The illustrations are reduced from those delightful drawings by Mr. Moonadmired throughout the world in the pages of "Reichenbachia." The licence touse them is one of many favours for which I am indebted to the proprietors ofthat stately work.
I do not give detailed instructions for culture. No one could be more firmlyconvinced that a treatise on that subject is needed, for no one assuredly haslearned, by more varied and disastrous experience, to see the omissions of thetext-books. They are written for the initiated, though designed for the amateur.
Naturally it is so. A man who has been brought up to business can hardly resumethe utter ignorance of the neophyte. Unconsciously he will take a certain degreeof knowledge for granted, and he will neglect to enforce those elementary
principles which are most important of all. Nor is the writer of a gardening bookaccustomed, as a rule, to marshal his facts in due order, to keep proportion, toassure himself that his directions will be exactly understood by those who knownothing.
The brief hints in "Reichenbachia" are admirable, but one does not cheerfullyrefer to an authority in folio. Messrs. Veitch's "Manual of Orchidaceous Plants"is a model of lucidity and a mine of information. Repeated editions of Messrs.B.S. Williams' "Orchid Growers' Manual" have proved its merit, and, upon thewhole, I have no hesitation in declaring that this is the most useful work whichhas come under my notice. But they are all adapted for those who have passedthe elementary stage.
Thus, if I have introduced few remarks on culture, it is not because I think themneedless. The reason may be frankly confessed. I am not sure that my timewould be duly paid. If this little book should reach a second edition, I will
resume once more the ignorance that was mine eight years ago, and as a fellow-novice tell the unskilled amateur how to grow orchids.
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North Lodge, Addiscombe, 1893.
The contents of my Bungalow gave material for some "Legends" which perhapsare not yet universally forgotten. I have added few curiosities to the list sincethat work was published. My days of travel seem to be over; but in quitting thathappiest way of lifenot willinglyI have had the luck to find anotheroccupation not less interesting, and better suited to grey hairs and stiffenedlimbs. This volume deals with the appurtenances of my Bungalow, as one maysaythe orchid-houses. But a man who has almost forgotten what littleknowledge he gathered in youth about English plants does not readily turn to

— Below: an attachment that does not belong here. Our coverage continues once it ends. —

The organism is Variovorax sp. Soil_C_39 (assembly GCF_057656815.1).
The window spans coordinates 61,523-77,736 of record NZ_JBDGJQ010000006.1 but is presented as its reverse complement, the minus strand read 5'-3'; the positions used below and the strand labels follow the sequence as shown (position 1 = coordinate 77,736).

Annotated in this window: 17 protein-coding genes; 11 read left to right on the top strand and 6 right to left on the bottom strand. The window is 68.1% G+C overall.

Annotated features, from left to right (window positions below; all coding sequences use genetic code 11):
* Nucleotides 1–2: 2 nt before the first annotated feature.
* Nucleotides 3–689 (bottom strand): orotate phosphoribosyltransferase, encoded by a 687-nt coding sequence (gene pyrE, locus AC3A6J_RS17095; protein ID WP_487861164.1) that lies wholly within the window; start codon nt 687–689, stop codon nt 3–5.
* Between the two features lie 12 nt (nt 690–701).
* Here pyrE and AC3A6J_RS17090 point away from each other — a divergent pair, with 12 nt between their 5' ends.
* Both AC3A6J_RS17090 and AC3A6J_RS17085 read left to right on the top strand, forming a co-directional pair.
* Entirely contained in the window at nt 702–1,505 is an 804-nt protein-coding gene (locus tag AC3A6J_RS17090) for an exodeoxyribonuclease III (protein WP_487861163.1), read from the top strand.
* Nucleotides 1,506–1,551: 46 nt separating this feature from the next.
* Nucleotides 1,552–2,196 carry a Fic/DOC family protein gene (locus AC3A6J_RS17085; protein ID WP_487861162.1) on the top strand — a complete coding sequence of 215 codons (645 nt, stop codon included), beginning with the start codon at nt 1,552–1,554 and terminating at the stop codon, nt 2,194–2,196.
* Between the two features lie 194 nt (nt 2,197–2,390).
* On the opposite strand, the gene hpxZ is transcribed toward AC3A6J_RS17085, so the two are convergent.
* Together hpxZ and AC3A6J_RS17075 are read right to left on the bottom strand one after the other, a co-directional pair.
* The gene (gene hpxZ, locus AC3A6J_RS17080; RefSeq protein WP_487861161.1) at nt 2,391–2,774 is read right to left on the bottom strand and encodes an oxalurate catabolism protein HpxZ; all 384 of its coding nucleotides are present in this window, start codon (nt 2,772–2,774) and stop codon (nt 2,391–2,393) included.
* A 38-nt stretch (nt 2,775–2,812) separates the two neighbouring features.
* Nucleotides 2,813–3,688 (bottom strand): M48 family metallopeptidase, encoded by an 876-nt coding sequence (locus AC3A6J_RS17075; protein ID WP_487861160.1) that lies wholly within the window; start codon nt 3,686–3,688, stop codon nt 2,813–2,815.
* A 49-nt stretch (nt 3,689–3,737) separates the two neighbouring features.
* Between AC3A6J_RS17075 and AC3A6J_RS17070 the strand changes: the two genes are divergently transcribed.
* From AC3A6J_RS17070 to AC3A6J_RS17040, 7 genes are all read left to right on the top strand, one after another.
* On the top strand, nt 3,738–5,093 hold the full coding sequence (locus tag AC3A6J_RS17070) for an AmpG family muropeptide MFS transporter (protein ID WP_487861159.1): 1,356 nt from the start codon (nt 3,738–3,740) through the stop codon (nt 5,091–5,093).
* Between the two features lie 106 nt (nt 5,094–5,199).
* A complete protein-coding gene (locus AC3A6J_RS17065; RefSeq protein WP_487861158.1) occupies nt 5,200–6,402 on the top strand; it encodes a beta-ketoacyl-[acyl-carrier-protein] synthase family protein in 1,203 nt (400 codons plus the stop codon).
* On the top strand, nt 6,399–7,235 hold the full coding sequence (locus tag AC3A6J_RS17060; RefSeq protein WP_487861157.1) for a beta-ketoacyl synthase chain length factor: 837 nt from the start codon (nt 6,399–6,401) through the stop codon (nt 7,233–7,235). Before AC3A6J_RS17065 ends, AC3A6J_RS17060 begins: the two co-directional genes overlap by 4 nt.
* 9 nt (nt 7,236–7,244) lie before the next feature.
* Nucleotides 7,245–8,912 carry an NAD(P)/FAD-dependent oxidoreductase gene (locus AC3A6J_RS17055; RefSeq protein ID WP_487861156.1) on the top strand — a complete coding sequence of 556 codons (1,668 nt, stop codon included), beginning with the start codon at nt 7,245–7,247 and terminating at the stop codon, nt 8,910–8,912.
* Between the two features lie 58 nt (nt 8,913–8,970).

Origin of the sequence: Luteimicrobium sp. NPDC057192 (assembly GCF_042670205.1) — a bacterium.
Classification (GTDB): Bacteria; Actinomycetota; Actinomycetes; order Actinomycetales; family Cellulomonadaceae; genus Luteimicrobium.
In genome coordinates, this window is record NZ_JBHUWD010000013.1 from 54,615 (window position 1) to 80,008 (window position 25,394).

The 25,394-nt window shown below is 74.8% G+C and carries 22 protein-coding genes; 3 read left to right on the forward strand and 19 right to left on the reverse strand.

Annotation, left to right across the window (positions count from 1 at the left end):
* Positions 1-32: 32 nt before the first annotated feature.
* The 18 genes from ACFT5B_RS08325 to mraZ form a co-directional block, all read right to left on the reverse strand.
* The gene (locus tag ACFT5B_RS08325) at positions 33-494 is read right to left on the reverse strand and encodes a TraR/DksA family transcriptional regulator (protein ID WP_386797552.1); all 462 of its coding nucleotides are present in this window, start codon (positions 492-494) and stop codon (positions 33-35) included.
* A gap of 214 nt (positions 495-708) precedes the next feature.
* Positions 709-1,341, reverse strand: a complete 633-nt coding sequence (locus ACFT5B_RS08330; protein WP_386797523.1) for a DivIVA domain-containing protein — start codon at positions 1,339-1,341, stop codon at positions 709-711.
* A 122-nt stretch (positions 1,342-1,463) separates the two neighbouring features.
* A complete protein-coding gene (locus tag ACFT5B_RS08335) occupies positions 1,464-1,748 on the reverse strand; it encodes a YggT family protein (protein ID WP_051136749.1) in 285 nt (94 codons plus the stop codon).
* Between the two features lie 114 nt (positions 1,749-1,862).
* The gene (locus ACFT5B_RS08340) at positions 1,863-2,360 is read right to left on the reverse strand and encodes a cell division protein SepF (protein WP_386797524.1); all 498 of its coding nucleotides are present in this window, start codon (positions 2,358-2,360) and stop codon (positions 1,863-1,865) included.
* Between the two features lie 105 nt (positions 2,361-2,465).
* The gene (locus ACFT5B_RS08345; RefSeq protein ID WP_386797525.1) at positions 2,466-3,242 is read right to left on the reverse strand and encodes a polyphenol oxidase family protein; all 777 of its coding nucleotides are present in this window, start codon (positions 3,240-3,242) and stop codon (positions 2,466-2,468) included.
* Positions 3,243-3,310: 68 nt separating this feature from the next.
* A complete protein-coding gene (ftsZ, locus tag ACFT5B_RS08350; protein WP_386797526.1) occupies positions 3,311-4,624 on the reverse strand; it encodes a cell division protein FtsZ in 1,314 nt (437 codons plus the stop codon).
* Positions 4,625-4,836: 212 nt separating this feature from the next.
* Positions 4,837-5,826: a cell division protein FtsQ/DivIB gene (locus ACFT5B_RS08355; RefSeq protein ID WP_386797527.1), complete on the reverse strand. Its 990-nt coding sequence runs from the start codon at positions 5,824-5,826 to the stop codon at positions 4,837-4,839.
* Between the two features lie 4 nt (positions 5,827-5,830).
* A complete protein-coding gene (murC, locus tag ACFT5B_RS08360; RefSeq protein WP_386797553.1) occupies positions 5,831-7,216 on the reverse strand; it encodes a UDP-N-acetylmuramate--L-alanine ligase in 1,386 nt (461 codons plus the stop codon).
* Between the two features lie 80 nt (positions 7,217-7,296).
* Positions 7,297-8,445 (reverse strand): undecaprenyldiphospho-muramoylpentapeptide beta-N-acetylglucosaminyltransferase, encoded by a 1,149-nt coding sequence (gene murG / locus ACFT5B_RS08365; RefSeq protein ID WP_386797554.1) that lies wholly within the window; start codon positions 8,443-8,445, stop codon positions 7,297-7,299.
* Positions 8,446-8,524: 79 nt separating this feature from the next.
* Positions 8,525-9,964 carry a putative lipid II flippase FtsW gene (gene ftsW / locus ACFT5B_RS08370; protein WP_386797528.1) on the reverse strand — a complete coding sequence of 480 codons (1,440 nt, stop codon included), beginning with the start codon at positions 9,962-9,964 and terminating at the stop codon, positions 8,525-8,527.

that higher branch of horticulture. More ignorant even than others, he willcherish all the superstitions and illusions which environ the orchid family.Enlightenment is a slow process, and he will make many experiences before
perceiving his true bent. How I came to grow orchids will be told in this firstarticle.
The ground at my disposal is a quarter of an acre. From that tiny area deduct thespace occupied by my house, and it will be seen that myriads of good peopledwelling in the suburbs, whose garden, to put it courteously, is not sung by
poets, have as much land as I. The aspect is due northa grave disadvantage.Upon that side, from the house-wall to the fence, I have forty-five feet, on theeast fifty feet, on the south sixty feet, on the west a mere ruelle. Almost every
one who works out these figures will laugh, and the remainder sneer. Here's agarden to write about! That area might do for a tennis-court or for a generalmeeting of Mr. Frederic Harrison's persuasion. You might kennel a pack ofhounds there, or beat a carpet, or assemble those members of the cultured classwho admire Mr. Gladstone. But grow flowersrosesto cut by the basketful,fruit to make jam for a jam-eating household the year round, mushrooms,tomatoes, water-lilies, orchids; those Indian jugglers who bring a mango-tree to
perfection on your verandah in twent